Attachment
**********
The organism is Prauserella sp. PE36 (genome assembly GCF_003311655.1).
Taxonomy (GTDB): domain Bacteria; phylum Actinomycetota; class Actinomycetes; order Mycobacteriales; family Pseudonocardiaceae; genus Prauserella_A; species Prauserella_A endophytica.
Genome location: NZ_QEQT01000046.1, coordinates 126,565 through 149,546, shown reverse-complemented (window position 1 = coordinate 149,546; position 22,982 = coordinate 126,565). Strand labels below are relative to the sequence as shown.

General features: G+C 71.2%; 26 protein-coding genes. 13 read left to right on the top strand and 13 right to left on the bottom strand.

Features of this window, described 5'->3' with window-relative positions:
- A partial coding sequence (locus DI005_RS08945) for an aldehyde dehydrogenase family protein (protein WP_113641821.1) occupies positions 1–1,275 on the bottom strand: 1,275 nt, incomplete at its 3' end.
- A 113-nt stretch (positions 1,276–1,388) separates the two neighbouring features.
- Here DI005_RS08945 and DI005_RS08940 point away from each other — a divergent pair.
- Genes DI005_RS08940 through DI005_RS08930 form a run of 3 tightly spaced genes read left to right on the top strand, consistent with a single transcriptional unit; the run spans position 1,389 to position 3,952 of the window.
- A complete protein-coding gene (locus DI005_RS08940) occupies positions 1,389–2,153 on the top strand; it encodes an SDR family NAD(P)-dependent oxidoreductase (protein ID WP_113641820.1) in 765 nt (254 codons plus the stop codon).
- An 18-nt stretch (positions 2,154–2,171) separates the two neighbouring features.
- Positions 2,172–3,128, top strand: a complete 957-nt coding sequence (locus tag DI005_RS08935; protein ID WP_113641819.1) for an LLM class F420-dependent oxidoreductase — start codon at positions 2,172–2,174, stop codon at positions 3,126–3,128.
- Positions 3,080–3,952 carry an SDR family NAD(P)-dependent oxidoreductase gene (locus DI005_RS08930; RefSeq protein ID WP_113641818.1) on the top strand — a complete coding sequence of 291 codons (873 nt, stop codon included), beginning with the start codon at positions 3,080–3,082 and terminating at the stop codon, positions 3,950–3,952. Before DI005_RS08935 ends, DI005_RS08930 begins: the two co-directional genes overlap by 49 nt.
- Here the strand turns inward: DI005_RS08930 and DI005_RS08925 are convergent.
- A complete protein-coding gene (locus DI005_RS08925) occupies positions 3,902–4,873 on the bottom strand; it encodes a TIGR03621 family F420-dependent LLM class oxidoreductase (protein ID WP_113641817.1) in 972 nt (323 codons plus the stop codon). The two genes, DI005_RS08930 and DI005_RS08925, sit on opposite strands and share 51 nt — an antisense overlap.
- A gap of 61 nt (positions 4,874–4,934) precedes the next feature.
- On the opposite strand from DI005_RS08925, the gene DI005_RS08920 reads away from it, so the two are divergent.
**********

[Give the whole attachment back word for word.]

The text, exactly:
The organism is Prauserella sp. PE36 (genome assembly GCF_003311655.1).
Taxonomy (GTDB): domain Bacteria; phylum Actinomycetota; class Actinomycetes; order Mycobacteriales; family Pseudonocardiaceae; genus Prauserella_A; species Prauserella_A endophytica.
Genome location: NZ_QEQT01000046.1, coordinates 126,565 through 149,546, shown reverse-complemented (window position 1 = coordinate 149,546; position 22,982 = coordinate 126,565). Strand labels below are relative to the sequence as shown.

General features: G+C 71.2%; 26 protein-coding genes. 13 read left to right on the top strand and 13 right to left on the bottom strand.

Features of this window, described 5'->3' with window-relative positions:
- A partial coding sequence (locus DI005_RS08945) for an aldehyde dehydrogenase family protein (protein WP_113641821.1) occupies positions 1–1,275 on the bottom strand: 1,275 nt, incomplete at its 3' end.
- A 113-nt stretch (positions 1,276–1,388) separates the two neighbouring features.
- Here DI005_RS08945 and DI005_RS08940 point away from each other — a divergent pair.
- Genes DI005_RS08940 through DI005_RS08930 form a run of 3 tightly spaced genes read left to right on the top strand, consistent with a single transcriptional unit; the run spans position 1,389 to position 3,952 of the window.
- A complete protein-coding gene (locus DI005_RS08940) occupies positions 1,389–2,153 on the top strand; it encodes an SDR family NAD(P)-dependent oxidoreductase (protein ID WP_113641820.1) in 765 nt (254 codons plus the stop codon).
- An 18-nt stretch (positions 2,154–2,171) separates the two neighbouring features.
- Positions 2,172–3,128, top strand: a complete 957-nt coding sequence (locus tag DI005_RS08935; protein ID WP_113641819.1) for an LLM class F420-dependent oxidoreductase — start codon at positions 2,172–2,174, stop codon at positions 3,126–3,128.
- Positions 3,080–3,952 carry an SDR family NAD(P)-dependent oxidoreductase gene (locus DI005_RS08930; RefSeq protein ID WP_113641818.1) on the top strand — a complete coding sequence of 291 codons (873 nt, stop codon included), beginning with the start codon at positions 3,080–3,082 and terminating at the stop codon, positions 3,950–3,952. Before DI005_RS08935 ends, DI005_RS08930 begins: the two co-directional genes overlap by 49 nt.
- Here the strand turns inward: DI005_RS08930 and DI005_RS08925 are convergent.
- A complete protein-coding gene (locus DI005_RS08925) occupies positions 3,902–4,873 on the bottom strand; it encodes a TIGR03621 family F420-dependent LLM class oxidoreductase (protein ID WP_113641817.1) in 972 nt (323 codons plus the stop codon). The two genes, DI005_RS08930 and DI005_RS08925, sit on opposite strands and share 51 nt — an antisense overlap.
- A gap of 61 nt (positions 4,874–4,934) precedes the next feature.
- On the opposite strand from DI005_RS08925, the gene DI005_RS08920 reads away from it, so the two are divergent.